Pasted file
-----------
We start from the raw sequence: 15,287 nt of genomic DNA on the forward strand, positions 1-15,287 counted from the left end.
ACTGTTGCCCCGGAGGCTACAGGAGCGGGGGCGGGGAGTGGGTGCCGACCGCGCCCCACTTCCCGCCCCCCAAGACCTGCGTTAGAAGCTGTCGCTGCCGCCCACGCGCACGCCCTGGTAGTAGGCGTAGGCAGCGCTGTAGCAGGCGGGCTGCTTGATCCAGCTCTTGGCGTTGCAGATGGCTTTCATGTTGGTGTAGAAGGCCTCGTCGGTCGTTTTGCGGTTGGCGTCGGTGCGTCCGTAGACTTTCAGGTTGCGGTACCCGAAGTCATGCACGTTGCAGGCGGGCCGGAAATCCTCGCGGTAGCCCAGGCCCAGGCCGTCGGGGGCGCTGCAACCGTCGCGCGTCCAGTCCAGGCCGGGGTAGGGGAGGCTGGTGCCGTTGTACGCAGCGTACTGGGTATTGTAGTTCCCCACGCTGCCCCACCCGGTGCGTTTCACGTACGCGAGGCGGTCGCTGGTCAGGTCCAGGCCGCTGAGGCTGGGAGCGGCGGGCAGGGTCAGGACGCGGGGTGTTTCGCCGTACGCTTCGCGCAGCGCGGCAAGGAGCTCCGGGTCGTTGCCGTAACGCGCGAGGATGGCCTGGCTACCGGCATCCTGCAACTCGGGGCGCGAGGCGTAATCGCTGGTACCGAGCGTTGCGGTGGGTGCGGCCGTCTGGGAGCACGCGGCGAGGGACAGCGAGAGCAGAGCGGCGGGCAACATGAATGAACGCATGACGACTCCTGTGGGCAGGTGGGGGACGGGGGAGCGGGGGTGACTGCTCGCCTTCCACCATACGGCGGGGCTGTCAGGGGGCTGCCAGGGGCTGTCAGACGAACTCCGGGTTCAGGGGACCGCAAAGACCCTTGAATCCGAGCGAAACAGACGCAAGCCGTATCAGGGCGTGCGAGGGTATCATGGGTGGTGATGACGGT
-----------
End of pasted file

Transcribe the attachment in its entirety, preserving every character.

We start from the raw sequence: 15,287 nt of genomic DNA on the forward strand, positions 1-15,287 counted from the left end.
ACTGTTGCCCCGGAGGCTACAGGAGCGGGGGCGGGGAGTGGGTGCCGACCGCGCCCCACTTCCCGCCCCCCAAGACCTGCGTTAGAAGCTGTCGCTGCCGCCCACGCGCACGCCCTGGTAGTAGGCGTAGGCAGCGCTGTAGCAGGCGGGCTGCTTGATCCAGCTCTTGGCGTTGCAGATGGCTTTCATGTTGGTGTAGAAGGCCTCGTCGGTCGTTTTGCGGTTGGCGTCGGTGCGTCCGTAGACTTTCAGGTTGCGGTACCCGAAGTCATGCACGTTGCAGGCGGGCCGGAAATCCTCGCGGTAGCCCAGGCCCAGGCCGTCGGGGGCGCTGCAACCGTCGCGCGTCCAGTCCAGGCCGGGGTAGGGGAGGCTGGTGCCGTTGTACGCAGCGTACTGGGTATTGTAGTTCCCCACGCTGCCCCACCCGGTGCGTTTCACGTACGCGAGGCGGTCGCTGGTCAGGTCCAGGCCGCTGAGGCTGGGAGCGGCGGGCAGGGTCAGGACGCGGGGTGTTTCGCCGTACGCTTCGCGCAGCGCGGCAAGGAGCTCCGGGTCGTTGCCGTAACGCGCGAGGATGGCCTGGCTACCGGCATCCTGCAACTCGGGGCGCGAGGCGTAATCGCTGGTACCGAGCGTTGCGGTGGGTGCGGCCGTCTGGGAGCACGCGGCGAGGGACAGCGAGAGCAGAGCGGCGGGCAACATGAATGAACGCATGACGACTCCTGTGGGCAGGTGGGGGACGGGGGAGCGGGGGTGACTGCTCGCCTTCCACCATACGGCGGGGCTGTCAGGGGGCTGCCAGGGGCTGTCAGACGAACTCCGGGTTCAGGGGACCGCAAAGACCCTTGAATCCGAGCGAAACAGACGCAAGCCGTATCAGGGCGTGCGAGGGTATCATGGGTGGTGATGACGGT